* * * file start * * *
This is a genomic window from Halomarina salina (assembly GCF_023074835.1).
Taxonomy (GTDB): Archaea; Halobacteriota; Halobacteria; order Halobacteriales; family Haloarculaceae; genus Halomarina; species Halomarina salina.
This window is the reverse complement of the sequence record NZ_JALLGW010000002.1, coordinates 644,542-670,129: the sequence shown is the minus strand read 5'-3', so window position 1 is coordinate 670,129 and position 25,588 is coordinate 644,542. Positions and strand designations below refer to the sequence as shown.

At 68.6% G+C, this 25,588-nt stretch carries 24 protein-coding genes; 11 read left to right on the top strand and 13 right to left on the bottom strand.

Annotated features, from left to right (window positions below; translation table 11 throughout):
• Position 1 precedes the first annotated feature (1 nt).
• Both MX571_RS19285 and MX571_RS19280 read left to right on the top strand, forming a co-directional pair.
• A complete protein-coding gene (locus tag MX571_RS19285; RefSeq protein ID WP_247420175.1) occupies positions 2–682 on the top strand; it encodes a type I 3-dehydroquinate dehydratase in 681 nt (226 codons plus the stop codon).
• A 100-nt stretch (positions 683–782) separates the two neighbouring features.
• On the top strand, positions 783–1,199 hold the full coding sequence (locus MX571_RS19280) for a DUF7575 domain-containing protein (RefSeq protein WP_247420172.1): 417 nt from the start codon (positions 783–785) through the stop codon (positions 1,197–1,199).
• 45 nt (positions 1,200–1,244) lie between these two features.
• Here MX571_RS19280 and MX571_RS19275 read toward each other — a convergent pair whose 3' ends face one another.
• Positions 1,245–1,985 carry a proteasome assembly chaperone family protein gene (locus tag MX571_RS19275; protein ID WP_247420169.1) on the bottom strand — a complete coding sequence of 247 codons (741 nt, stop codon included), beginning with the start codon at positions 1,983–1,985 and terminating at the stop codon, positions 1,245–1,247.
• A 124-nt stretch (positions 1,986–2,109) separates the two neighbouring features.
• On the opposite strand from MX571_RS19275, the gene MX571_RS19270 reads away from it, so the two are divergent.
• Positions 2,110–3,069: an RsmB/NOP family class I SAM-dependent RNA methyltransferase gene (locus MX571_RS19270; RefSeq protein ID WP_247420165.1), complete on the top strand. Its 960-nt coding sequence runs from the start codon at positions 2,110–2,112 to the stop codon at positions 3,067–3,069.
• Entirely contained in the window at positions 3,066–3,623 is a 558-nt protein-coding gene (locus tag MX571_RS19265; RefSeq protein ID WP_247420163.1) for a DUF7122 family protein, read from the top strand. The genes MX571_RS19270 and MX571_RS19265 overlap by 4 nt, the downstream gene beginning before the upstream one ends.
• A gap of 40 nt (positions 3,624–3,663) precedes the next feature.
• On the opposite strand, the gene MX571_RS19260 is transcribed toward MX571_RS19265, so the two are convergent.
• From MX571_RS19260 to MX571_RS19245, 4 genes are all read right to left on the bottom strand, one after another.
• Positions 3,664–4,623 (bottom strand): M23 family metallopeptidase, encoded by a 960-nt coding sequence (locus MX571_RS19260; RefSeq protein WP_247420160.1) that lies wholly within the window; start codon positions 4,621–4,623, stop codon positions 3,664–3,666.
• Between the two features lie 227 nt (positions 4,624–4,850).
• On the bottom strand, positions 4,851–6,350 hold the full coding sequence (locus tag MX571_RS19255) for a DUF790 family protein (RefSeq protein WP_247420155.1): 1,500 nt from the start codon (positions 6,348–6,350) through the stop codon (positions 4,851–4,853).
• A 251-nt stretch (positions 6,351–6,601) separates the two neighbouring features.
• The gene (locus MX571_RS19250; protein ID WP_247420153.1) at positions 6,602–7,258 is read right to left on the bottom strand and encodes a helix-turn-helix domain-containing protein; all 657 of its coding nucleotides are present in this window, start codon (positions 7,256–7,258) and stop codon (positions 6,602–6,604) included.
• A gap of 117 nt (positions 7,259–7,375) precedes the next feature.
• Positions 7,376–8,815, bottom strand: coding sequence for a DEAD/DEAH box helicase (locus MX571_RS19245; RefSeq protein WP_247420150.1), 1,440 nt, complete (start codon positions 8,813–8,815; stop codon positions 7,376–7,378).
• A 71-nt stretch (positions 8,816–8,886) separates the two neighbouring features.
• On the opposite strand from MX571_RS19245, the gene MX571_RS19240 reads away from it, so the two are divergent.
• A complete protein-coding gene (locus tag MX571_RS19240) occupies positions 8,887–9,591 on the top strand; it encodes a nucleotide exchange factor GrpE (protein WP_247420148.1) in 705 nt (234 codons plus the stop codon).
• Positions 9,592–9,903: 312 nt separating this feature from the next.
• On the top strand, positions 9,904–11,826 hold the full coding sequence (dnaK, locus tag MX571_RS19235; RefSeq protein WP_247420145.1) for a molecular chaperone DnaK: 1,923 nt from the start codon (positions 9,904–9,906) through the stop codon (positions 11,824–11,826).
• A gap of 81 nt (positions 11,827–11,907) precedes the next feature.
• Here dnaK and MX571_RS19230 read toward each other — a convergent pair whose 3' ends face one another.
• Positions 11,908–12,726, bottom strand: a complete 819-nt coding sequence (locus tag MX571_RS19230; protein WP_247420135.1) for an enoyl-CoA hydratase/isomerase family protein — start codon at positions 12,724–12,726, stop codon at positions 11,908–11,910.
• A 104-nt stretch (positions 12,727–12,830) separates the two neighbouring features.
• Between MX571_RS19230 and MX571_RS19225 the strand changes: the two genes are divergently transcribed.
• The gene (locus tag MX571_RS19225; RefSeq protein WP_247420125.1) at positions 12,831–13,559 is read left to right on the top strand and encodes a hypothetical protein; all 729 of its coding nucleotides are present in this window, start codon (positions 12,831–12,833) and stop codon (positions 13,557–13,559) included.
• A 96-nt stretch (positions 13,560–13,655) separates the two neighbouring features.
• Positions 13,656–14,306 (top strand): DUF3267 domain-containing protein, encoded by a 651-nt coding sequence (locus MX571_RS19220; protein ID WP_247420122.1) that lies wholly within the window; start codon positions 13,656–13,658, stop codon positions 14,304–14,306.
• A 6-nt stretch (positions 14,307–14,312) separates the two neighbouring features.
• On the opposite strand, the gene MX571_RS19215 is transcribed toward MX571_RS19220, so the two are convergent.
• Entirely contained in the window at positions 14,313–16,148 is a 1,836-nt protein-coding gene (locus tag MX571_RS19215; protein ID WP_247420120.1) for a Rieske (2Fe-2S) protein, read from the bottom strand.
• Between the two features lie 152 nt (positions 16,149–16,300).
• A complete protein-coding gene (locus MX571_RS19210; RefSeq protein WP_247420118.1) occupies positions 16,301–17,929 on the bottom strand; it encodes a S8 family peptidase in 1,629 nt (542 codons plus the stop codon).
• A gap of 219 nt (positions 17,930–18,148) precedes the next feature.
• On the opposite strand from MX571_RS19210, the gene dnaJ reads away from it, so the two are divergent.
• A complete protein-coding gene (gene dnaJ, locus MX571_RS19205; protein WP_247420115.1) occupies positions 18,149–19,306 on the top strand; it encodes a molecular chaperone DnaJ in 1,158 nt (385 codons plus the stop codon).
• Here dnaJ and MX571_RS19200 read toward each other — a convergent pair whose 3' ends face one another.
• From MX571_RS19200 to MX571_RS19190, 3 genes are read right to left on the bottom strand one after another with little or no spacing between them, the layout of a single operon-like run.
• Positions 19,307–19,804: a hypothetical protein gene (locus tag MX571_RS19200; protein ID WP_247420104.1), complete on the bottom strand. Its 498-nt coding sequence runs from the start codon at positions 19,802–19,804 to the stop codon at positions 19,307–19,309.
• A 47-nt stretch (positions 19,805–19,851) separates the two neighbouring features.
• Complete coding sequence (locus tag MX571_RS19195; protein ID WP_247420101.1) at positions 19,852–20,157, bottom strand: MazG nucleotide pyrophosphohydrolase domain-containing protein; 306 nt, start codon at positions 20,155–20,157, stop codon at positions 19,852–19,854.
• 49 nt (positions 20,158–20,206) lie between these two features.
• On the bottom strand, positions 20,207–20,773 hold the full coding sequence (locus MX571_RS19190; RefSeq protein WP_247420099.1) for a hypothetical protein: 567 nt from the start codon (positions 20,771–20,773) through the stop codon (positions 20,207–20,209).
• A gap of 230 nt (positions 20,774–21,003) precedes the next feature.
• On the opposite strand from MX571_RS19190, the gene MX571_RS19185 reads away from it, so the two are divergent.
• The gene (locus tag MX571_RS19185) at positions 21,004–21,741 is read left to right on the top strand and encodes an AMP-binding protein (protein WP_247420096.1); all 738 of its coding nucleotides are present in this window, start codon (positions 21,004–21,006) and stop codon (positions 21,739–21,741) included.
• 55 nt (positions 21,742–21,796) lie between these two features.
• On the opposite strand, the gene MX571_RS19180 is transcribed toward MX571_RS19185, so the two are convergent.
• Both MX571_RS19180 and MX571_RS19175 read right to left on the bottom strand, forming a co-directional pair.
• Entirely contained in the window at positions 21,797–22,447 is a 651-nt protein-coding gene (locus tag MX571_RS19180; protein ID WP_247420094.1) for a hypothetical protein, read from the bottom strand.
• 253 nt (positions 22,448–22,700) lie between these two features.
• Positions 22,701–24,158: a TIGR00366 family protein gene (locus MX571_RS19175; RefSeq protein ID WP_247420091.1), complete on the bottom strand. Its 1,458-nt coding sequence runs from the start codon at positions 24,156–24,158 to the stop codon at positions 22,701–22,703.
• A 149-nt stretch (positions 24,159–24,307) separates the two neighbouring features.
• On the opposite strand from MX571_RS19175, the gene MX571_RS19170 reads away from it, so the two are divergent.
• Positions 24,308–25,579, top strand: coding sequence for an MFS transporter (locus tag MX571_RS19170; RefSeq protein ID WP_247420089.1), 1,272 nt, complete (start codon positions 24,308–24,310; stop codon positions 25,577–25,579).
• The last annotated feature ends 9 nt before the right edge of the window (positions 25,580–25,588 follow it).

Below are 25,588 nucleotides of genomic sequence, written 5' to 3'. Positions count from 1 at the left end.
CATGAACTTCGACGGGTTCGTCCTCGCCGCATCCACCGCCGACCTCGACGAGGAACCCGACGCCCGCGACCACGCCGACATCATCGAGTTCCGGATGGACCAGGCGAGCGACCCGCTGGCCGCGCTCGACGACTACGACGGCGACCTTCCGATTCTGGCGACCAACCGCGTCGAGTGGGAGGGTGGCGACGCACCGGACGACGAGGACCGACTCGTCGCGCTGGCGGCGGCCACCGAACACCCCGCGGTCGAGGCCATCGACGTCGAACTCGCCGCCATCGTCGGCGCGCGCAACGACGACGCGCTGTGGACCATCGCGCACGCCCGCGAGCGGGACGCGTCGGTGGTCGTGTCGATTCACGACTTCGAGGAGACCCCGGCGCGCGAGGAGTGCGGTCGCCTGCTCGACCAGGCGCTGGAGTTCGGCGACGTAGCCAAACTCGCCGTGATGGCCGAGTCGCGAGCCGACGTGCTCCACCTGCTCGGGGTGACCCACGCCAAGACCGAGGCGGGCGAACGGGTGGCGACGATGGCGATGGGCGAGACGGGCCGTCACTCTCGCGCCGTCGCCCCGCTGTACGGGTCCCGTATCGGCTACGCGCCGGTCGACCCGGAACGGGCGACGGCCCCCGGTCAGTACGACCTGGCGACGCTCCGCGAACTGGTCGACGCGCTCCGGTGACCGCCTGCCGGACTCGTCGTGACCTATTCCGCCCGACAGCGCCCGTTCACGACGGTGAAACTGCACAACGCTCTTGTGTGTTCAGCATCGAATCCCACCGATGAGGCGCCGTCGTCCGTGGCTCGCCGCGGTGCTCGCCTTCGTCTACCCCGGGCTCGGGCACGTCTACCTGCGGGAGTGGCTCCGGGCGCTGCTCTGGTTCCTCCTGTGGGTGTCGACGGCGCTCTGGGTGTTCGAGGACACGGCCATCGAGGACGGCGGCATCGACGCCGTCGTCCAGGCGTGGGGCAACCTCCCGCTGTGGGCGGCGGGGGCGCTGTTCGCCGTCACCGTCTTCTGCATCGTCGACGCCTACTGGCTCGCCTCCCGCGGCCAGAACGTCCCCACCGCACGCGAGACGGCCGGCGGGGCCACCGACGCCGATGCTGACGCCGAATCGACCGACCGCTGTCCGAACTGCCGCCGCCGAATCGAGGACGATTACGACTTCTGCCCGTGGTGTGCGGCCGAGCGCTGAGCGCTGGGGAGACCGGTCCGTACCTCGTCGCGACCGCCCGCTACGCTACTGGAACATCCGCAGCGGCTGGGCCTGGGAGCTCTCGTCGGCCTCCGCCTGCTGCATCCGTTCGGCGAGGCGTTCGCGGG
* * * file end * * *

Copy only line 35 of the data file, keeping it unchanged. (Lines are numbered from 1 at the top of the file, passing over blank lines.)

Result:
• Positions 11,908–12,726, bottom strand: a complete 819-nt coding sequence (locus tag MX571_RS19230; protein WP_247420135.1) for an enoyl-CoA hydratase/isomerase family protein — start codon at positions 12,724–12,726, stop codon at positions 11,908–11,910.